Be it eliminating something or adding something like losing weight, exercise or stopping smoking we are hopeful that we can in someway better ourselves even if we don’t specifically define how.
When we look to changing habits it might best help to look first at our motivation. Is it self driven or driven by another person’s want for us? What is our motivational level scaled 1-10? Is it low or mediocre—“I am going to try” verses “I am going to” Is there a potential consequence(s) if we make a change(s)? (I won’t be able to go to the donut shop everyday and see my friends who hang there before work or after work I will need to avoid my favorite bar or my breaks at work will be cut short if I am not out there smoking with my friends.) Every action has a reaction. Every change has a consequence. How motivated are we to push through the negative effects in order to make positive changes that will in the look run provide betterment for us?
Habits are powerful…Habits are so powerful that we aren’t even conscious of the hold they have on us. One of the first things that we need to do once we have firmly decided to change a habit is to see what other habits support this one.
For instance, if you want to avoid the morning donut stop then take a different route to work—don’t expect to be able to willpower it through by passing the shop everyday. You may be able to pass it once or twice without problem but after that..? Our brains are wired by our habits so in order to change a habit we need to work on the neuro-nets (neuro-networks) in the brain to assist with this. When we change our habits we create new neuro-networks in the brain that will help support the changes we have made.
Another important thing with changing habits is to realize that we are motivated by positive reinforcement. If you want to give up the donut then we have to replace it with something else. Find another way to work and maybe recruit a friend from the donut shop to join you in setting up a new meeting place let's say at a teashop instead. If you want to give up the smokes then attend a smoking cessation class especially if you enjoy groups or take a coffee break, have a piece of dark chocolate or take a walk instead of smoking a cigarette.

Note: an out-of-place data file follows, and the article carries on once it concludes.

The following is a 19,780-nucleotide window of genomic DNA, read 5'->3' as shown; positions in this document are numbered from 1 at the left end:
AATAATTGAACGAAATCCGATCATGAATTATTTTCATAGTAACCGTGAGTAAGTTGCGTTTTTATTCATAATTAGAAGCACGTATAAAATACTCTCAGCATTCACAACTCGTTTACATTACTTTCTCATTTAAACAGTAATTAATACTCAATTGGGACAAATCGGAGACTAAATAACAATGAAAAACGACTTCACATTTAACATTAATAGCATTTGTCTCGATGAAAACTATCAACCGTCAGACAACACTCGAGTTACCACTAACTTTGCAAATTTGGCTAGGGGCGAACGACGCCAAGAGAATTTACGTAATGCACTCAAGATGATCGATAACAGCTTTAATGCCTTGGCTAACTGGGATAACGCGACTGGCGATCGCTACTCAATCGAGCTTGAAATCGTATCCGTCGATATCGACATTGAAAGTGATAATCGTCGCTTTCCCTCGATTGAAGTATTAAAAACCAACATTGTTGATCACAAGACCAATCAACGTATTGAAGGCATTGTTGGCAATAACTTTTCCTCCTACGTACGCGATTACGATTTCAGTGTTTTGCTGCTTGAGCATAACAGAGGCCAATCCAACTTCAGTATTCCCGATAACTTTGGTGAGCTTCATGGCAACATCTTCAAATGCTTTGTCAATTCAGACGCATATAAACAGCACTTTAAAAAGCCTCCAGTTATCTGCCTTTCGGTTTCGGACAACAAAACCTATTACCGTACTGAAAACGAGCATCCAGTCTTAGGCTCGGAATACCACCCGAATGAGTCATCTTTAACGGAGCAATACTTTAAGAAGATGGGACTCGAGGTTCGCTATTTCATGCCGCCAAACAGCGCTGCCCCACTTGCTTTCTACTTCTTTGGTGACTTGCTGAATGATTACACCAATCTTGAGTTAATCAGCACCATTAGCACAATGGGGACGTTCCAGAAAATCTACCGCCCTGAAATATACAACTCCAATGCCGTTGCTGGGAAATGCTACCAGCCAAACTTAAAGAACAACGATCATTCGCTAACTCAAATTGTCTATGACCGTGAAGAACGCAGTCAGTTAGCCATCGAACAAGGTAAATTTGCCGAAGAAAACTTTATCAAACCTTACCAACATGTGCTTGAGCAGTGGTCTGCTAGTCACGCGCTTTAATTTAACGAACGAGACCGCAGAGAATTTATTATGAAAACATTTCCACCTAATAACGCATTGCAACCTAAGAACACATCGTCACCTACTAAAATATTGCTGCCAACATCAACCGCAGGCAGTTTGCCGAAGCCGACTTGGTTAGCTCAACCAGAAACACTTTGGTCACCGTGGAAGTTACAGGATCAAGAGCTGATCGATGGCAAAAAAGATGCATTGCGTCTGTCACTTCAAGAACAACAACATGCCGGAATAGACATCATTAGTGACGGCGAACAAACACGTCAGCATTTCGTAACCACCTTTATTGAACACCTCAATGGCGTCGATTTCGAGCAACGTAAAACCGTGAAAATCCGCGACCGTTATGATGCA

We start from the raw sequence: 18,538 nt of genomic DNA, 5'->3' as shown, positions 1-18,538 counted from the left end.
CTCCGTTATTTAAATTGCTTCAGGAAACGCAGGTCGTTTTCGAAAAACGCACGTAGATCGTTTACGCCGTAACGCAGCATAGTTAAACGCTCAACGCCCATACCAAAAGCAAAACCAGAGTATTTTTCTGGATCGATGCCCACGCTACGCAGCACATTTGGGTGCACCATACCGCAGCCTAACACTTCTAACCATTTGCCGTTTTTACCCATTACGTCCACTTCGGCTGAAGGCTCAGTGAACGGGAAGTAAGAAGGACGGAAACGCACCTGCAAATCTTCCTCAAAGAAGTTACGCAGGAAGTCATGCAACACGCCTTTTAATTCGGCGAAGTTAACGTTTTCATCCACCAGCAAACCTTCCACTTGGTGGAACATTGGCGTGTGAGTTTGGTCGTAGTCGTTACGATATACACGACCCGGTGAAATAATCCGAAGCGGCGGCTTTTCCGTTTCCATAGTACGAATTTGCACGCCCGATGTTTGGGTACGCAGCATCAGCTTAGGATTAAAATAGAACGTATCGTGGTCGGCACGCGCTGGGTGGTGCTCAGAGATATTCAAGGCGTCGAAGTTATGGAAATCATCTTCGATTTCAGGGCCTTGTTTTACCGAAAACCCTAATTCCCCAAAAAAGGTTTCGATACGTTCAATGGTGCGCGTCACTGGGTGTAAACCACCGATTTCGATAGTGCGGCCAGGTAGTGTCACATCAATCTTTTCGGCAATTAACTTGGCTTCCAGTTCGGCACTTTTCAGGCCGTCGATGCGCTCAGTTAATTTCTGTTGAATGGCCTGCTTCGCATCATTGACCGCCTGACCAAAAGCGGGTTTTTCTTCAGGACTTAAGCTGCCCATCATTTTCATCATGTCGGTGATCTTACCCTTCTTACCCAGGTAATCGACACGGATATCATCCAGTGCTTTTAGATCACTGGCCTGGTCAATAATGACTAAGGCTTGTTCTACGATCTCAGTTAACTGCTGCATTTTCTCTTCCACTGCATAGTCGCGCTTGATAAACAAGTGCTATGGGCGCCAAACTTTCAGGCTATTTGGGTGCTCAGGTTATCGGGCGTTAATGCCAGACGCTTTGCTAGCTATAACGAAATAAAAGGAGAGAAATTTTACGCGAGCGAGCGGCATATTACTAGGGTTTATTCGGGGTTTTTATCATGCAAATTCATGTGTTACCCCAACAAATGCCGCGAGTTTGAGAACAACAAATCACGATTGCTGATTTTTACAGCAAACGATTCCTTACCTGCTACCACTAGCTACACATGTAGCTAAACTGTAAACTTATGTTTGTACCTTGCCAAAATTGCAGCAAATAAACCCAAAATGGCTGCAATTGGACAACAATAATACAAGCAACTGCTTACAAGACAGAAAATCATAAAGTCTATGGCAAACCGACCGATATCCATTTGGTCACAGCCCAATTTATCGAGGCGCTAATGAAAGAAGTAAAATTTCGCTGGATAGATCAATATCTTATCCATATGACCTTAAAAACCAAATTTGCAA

Find out why the habit is ingrained in your behavioral patterns. Is it a sugar craving? Is it the socialization piece that you enjoy most? Is it anxiety? In order to make a change you have to first analyze WIIFM….what’s in it for me to keep the habit and what is in it for me to change the habit. Look at the positive reinforcer(s) of the habit, and how to replace it with something else. Also examine what the consequences is if you don’t change the habit…obesity, diabetes, heart disease, divorce, loss of job, COPD, feeling crappy (low energy)…etc.
For example: I love sugar and need to do a detox of all the sugar I had over the holiday. Luckily I was gifted with a bunch of herbal teas so I am hoping this will help me on my quest to once again minimizing sugar in my diet. Ok…I need to change the language-ing here…I am not only hopeful-- I am on-board and ready!
My motivational level is 6 today. Once I get going my motivational level will continue to rise. I need to detox first. I don't have much sugar in the house right now which should help and being a lifetime member of WW will also assist me as I use their tools to keep me on point! Furthermore, Oprah has a webinar for member's this Thursday night which will provide further motivation to me. Oprah's talks inspire me to stay on plan.
Good luck to you and to me!
(I recommend the The Power of Habit (if you want more detailed info on this).
by DUHIGG, CHARLES